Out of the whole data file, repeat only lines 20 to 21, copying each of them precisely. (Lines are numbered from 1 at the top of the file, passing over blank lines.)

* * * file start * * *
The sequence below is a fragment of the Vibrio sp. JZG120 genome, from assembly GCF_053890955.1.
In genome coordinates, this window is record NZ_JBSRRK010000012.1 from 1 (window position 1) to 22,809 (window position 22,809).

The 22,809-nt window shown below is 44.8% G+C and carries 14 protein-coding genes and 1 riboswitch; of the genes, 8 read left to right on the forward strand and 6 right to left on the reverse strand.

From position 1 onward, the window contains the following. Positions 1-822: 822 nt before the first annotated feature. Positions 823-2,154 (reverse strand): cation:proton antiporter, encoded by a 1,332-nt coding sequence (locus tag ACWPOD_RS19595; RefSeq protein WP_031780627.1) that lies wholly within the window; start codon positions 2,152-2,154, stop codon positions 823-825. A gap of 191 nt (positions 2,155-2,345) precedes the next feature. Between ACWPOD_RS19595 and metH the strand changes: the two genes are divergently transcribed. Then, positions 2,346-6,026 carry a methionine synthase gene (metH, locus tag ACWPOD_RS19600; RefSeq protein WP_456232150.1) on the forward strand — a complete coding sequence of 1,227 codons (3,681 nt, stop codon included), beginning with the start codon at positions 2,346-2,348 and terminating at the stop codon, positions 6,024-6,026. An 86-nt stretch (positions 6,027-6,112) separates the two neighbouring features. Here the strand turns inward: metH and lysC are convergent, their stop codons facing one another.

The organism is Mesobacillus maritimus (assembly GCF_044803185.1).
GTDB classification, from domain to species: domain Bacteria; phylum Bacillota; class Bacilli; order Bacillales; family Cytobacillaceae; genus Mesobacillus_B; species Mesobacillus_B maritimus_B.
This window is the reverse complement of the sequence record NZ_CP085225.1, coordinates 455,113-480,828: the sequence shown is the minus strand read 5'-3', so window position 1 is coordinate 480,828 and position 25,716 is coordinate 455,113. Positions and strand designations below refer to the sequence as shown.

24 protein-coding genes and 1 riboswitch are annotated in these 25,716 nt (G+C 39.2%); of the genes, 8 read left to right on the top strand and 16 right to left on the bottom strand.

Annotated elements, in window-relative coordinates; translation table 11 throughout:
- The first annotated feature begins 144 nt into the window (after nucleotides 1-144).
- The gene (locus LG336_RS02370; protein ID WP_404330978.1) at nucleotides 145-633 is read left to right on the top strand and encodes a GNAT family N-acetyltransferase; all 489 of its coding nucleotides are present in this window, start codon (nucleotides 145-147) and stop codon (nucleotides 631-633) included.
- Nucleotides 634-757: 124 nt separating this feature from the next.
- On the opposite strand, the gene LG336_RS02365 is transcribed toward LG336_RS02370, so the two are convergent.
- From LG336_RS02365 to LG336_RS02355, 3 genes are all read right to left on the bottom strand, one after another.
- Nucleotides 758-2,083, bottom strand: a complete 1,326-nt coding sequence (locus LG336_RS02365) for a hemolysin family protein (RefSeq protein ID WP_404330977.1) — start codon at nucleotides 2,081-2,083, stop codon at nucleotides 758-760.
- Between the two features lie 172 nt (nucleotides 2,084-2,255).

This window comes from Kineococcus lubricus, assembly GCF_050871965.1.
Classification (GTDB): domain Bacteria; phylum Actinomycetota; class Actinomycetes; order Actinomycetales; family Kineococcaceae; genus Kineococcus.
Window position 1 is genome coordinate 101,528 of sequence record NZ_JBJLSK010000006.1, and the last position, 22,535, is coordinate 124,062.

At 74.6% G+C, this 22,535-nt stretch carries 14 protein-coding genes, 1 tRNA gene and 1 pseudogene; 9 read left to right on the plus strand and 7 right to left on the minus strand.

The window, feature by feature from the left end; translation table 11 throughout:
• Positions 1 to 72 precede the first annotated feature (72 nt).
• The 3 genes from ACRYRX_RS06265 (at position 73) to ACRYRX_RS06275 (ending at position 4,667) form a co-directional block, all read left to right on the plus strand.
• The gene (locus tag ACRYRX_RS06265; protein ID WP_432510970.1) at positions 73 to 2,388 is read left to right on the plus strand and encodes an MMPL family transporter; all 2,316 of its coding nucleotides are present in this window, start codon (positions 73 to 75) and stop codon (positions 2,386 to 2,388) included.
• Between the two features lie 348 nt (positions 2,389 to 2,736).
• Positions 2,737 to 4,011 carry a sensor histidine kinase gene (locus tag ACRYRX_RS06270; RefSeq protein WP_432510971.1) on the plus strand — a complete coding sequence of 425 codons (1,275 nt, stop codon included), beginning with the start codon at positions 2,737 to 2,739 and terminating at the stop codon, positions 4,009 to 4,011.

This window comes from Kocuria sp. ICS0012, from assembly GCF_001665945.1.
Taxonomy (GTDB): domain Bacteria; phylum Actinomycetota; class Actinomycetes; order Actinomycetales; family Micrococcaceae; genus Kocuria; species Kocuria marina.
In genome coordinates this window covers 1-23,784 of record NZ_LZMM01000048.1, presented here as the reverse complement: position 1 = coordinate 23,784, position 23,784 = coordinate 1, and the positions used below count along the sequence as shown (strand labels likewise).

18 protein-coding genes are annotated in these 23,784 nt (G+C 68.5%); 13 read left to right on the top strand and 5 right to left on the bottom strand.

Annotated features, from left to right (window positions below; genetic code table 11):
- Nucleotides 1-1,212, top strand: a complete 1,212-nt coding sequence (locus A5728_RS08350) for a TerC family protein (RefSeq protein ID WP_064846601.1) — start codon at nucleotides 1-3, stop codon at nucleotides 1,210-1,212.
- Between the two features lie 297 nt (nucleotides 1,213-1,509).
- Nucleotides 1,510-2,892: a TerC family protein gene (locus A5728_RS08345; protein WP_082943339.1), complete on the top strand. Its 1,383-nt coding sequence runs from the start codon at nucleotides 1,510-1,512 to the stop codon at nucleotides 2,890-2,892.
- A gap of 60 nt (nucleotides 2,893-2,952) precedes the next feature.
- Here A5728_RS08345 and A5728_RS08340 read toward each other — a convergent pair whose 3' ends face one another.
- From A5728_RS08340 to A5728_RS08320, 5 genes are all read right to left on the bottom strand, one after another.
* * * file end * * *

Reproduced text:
At 74.6% G+C, this 22,535-nt stretch carries 14 protein-coding genes, 1 tRNA gene and 1 pseudogene; 9 read left to right on the plus strand and 7 right to left on the minus strand.

The window, feature by feature from the left end; translation table 11 throughout: